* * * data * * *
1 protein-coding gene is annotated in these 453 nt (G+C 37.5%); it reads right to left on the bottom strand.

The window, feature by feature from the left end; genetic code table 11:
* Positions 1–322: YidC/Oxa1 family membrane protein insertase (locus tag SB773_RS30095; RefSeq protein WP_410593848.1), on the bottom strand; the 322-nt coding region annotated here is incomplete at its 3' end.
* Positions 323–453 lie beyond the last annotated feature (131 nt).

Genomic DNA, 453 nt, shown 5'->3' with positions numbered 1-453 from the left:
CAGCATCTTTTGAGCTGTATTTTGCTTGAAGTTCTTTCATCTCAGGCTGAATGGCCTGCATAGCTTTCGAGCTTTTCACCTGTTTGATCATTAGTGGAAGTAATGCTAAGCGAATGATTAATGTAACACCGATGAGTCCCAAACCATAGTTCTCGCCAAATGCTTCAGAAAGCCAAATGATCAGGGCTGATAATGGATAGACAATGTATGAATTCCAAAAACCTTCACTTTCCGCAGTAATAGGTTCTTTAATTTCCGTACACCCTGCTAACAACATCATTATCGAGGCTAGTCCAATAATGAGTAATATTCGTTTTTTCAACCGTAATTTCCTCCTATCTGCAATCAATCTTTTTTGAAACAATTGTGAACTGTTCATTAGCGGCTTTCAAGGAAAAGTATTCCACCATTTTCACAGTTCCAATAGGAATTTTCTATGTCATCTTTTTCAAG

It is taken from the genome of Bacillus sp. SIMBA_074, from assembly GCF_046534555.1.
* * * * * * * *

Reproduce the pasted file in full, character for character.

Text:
1 protein-coding gene is annotated in these 453 nt (G+C 37.5%); it reads right to left on the bottom strand.

The window, feature by feature from the left end; genetic code table 11:
* Positions 1–322: YidC/Oxa1 family membrane protein insertase (locus tag SB773_RS30095; RefSeq protein WP_410593848.1), on the bottom strand; the 322-nt coding region annotated here is incomplete at its 3' end.
* Positions 323–453 lie beyond the last annotated feature (131 nt).

Genomic DNA, 453 nt, shown 5'->3' with positions numbered 1-453 from the left:
CAGCATCTTTTGAGCTGTATTTTGCTTGAAGTTCTTTCATCTCAGGCTGAATGGCCTGCATAGCTTTCGAGCTTTTCACCTGTTTGATCATTAGTGGAAGTAATGCTAAGCGAATGATTAATGTAACACCGATGAGTCCCAAACCATAGTTCTCGCCAAATGCTTCAGAAAGCCAAATGATCAGGGCTGATAATGGATAGACAATGTATGAATTCCAAAAACCTTCACTTTCCGCAGTAATAGGTTCTTTAATTTCCGTACACCCTGCTAACAACATCATTATCGAGGCTAGTCCAATAATGAGTAATATTCGTTTTTTCAACCGTAATTTCCTCCTATCTGCAATCAATCTTTTTTGAAACAATTGTGAACTGTTCATTAGCGGCTTTCAAGGAAAAGTATTCCACCATTTTCACAGTTCCAATAGGAATTTTCTATGTCATCTTTTTCAAG

It is taken from the genome of Bacillus sp. SIMBA_074, from assembly GCF_046534555.1.